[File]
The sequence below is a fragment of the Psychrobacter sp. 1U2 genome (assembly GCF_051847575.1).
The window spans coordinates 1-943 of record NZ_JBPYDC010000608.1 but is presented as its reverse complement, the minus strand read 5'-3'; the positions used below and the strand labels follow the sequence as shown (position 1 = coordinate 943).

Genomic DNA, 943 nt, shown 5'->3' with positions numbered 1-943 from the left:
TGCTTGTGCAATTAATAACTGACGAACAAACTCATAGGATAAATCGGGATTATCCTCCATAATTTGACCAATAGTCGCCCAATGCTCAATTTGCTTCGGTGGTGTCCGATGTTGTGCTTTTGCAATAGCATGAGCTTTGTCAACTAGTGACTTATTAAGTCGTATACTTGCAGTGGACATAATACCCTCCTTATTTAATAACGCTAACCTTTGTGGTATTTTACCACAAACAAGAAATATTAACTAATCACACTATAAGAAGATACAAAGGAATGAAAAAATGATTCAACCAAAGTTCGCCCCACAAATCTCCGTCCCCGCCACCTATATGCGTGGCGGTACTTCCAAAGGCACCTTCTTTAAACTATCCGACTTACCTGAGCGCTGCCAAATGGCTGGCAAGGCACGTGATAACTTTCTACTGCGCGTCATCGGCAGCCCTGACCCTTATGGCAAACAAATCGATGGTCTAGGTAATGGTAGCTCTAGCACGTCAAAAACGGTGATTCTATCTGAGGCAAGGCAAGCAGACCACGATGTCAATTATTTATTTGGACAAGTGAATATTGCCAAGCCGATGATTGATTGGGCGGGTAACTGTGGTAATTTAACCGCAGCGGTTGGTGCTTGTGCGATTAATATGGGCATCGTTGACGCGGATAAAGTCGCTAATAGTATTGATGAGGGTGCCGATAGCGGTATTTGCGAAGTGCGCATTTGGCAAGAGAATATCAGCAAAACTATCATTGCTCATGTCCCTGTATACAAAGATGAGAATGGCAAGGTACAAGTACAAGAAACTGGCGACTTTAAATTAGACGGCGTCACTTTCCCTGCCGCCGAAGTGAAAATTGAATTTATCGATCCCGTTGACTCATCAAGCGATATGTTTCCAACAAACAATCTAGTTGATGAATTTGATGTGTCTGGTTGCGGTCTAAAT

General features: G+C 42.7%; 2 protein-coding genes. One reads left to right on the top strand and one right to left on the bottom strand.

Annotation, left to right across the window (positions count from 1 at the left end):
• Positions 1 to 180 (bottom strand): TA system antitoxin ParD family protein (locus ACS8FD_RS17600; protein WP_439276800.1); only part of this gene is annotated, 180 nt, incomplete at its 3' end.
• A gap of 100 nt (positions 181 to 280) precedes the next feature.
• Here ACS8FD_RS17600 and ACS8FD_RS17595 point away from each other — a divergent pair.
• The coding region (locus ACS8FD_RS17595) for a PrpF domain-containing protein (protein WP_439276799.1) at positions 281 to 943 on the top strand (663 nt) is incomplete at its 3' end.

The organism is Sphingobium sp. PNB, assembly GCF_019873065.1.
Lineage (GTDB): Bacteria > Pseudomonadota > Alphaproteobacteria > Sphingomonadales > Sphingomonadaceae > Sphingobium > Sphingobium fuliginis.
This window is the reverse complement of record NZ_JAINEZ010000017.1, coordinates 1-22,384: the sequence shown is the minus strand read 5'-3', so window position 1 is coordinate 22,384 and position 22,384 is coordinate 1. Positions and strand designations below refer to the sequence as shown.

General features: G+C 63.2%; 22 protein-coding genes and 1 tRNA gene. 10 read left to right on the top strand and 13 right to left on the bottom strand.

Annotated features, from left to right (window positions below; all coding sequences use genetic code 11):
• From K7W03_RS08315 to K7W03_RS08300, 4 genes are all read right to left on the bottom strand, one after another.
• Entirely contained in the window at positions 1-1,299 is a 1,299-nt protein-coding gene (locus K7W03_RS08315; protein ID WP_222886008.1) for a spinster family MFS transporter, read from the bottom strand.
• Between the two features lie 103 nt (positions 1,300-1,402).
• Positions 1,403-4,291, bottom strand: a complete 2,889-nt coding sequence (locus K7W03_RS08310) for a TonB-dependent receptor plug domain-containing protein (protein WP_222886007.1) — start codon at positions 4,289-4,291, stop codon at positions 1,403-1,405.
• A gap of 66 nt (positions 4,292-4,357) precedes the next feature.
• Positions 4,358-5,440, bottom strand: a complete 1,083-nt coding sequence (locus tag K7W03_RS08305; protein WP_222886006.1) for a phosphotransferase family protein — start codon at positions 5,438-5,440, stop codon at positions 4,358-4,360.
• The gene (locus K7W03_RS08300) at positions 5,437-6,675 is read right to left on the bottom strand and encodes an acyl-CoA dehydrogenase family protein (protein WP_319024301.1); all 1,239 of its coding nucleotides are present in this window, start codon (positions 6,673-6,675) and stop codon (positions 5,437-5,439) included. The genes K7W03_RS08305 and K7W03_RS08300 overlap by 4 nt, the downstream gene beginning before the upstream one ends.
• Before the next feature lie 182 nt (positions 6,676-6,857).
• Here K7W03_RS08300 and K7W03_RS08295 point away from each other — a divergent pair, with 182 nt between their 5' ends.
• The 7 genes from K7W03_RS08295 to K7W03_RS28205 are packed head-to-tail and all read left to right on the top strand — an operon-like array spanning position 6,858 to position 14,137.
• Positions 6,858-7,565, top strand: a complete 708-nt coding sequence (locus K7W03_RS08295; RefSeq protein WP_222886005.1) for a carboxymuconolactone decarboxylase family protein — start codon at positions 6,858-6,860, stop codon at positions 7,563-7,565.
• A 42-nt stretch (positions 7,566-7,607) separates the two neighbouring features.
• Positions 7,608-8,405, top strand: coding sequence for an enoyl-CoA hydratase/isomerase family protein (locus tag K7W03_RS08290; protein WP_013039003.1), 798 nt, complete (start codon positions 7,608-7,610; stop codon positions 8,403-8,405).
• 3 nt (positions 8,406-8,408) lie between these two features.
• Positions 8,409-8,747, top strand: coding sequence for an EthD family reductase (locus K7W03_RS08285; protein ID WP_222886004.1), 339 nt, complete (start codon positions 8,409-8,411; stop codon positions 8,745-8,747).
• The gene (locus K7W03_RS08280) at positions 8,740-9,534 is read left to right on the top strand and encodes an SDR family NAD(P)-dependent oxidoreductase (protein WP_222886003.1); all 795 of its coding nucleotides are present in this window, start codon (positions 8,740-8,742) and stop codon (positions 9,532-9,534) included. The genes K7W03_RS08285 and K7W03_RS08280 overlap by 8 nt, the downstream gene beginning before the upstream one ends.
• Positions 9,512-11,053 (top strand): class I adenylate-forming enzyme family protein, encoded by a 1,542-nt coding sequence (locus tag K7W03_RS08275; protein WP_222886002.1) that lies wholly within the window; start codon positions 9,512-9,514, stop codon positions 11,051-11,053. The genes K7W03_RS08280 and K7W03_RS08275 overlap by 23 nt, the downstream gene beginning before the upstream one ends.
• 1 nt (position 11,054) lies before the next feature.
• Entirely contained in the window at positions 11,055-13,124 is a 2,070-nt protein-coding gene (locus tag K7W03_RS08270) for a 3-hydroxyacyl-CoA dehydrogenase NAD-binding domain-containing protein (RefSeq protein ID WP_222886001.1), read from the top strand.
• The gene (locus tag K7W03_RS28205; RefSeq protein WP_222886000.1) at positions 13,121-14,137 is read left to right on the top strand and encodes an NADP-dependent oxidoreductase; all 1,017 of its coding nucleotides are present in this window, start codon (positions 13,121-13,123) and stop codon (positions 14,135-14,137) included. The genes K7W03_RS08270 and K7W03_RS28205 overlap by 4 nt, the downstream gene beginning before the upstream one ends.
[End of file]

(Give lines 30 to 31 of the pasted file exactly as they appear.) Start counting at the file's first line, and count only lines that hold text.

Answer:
• Positions 8,409-8,747, top strand: coding sequence for an EthD family reductase (locus K7W03_RS08285; protein ID WP_222886004.1), 339 nt, complete (start codon positions 8,409-8,411; stop codon positions 8,745-8,747).
• The gene (locus K7W03_RS08280) at positions 8,740-9,534 is read left to right on the top strand and encodes an SDR family NAD(P)-dependent oxidoreductase (protein WP_222886003.1); all 795 of its coding nucleotides are present in this window, start codon (positions 8,740-8,742) and stop codon (positions 9,532-9,534) included. The genes K7W03_RS08285 and K7W03_RS08280 overlap by 8 nt, the downstream gene beginning before the upstream one ends.